The brush of her hand across my door had the impact of a moth’s wing on the wind. I sensed her before I heard her. Perhaps it was that Gentle Whisper to my spirit.
My eyes followed the pivot of my chin as I swiveled my office chair toward the door. I fixated on the shiny brass knob and willed it to betray the one who held it on the other side. It refused.
There was no appointment, but I knew. I could feel the raw intensity through the door without seeing the tears or glimpsing the pursed lips and wrinkled brow. Crelina had come.
I reflected on the past times she had materialized in my presence. Thirty-one. Alone in the world. Reeling. Panicked. Desperate. Paralyzed by fear.
The first time I had been confident. One year out of graduate school. A bonafide counselor ready to save the world from itself. My framed papers on the wall said so. My professors said so. My dad’s proud smile said so.
Then Crelina appeared. I didn’t see her name on my list but her body was in my office. I didn’t see any documented personal history on my papers but her words were pouring out all over me. Single-mom. Two abortions. One baby given up for adoption. One teen-age daughter. Out of control. Suicide attempts. Drugs. Alcohol. Runaway over and over. Gone.
The tsunami of trauma left me numb but I had the degree. Yes, I could help.
The numbness never left. Crelina was an onion unpeeling before me. Ritualized abuse. Borderline Personality Disorder. Hospitalizations. Lost family members. Incest. Rape. Divorce. Lost job after job. Financial disasters. Social service and court encounters. Lost faith. Abandoned by every friend she had ever known. Terror- filled.
By the fifth appointment I was the one terrified. By then I knew I couldn’t help anyone. No number of framed certificates were going to put Crelina together again. Humpty Dumpty was a snap in comparison. Proverbs, Beatitudes, Epistles, Psalms – they all began to feel like phrases from a language foreign to people like Crelina.
In those early weeks she began to call. Three. Four. Six times a day. Every decision needed guidance. Most situations left me feeling like my words were clouds over a desert. Full of empty hope. My pulse quickened. My sleep evaporated. My appetite quit.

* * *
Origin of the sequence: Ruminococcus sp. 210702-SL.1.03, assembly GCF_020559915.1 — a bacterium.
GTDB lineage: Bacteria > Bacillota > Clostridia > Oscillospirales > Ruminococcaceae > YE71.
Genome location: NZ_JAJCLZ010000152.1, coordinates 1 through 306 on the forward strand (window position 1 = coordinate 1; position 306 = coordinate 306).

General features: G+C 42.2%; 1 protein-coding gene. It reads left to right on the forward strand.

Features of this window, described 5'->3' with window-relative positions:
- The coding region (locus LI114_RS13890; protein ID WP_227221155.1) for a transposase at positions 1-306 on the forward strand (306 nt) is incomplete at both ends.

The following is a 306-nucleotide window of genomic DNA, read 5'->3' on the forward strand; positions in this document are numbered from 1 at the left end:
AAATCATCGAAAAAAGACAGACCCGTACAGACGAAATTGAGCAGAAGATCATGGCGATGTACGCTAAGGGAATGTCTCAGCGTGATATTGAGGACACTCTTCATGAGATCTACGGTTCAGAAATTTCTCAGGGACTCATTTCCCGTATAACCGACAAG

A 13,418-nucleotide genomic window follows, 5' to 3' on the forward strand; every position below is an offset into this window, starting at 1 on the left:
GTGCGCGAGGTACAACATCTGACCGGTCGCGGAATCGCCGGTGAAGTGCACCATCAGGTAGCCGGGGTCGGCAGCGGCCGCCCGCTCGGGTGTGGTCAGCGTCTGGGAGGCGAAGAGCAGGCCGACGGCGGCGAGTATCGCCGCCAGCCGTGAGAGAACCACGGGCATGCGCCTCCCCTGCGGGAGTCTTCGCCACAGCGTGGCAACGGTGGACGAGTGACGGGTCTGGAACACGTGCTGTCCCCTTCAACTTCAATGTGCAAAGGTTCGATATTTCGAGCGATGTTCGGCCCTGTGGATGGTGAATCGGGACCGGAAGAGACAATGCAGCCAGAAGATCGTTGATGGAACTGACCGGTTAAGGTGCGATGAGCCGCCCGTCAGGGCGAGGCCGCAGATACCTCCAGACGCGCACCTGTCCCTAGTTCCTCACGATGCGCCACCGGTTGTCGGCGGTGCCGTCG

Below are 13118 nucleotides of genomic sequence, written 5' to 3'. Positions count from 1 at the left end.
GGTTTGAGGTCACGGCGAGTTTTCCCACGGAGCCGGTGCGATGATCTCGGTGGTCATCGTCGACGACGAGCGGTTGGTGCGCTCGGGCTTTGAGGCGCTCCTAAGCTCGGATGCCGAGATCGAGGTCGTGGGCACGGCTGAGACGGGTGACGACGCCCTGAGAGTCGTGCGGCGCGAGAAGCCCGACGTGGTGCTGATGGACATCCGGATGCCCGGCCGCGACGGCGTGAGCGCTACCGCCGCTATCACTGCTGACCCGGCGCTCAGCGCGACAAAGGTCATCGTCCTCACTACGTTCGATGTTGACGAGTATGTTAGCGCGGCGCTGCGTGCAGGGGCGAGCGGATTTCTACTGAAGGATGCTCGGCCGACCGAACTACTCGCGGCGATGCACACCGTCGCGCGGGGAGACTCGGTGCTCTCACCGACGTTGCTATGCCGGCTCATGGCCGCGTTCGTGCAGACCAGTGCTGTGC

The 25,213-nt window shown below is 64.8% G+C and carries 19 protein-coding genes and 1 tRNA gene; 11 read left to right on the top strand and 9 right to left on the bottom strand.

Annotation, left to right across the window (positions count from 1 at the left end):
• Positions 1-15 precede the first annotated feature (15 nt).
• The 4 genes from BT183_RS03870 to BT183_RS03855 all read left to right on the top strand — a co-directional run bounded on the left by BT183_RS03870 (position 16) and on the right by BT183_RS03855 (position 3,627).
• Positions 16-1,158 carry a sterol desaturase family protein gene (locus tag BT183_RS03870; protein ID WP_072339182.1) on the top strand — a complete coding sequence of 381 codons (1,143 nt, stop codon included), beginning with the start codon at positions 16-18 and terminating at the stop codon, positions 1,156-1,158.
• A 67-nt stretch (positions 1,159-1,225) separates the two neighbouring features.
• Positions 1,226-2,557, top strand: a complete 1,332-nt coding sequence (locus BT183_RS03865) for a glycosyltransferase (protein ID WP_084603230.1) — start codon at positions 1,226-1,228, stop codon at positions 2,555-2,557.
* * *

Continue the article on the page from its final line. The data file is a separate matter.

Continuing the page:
By week seven I refused to answer my phone just in case it was her. I cried out to God for mercy. Send me someone easier. Conflict resolution. Self-image. Serial Killer. Anyone but Crelina.
I had pulled the onion apart like a chef preparing a salad. Now, I had no salad to cover up the destruction.
I waited in my chair. Anticipating. White-knuckled. Fighting fear and anger. Pride long gone.
My attempt to extend an invitation to “come in” sounded like a gagging kitten. My paralyzed arms sagged like helpless appendages to the digits clamped around the arms of my chair. The legs that once ran track melted like marshmallow in the heat of the moment. I began to focus on just one thing. “Breathe. Breathe. Breathe.”
As my chest began to rise and fall again the thought penetrated my mind. There is only one Savior and you are not him.
Crelina was sitting in the chair across from me. How did she do it? Houdini was an amateur. My heart double-dutched in place but the words still came. “There is only one Savior and he is not me.”
I could see the impact. The lips that were about to pronounce another melt-down clamped shut. The hands that knotted together in a constant flurry of pretzeling, froze. The eyes that burned with hatred flickered with question.
A minute passed. Two. Then. “Can you tell me who he is?”
That was a year ago. In twelve months Crelina has taught me so much about a Savior I took for granted through my shallow struggles. We have been spelunking in the deepest and darkest emotional caves and he has never left us. We have scaled the highest cliffs of human pain and he has belayed us safely back down again. We have faced the fiercest monsters of the enemy and he has been our knight.
Now I know she is here. I see what was once invisible. I hear what was once unsaid. Her knock is still a moth wing in the wind.
“Come in,” I call. The door swings open. A younger version of Crelina enters with mom.
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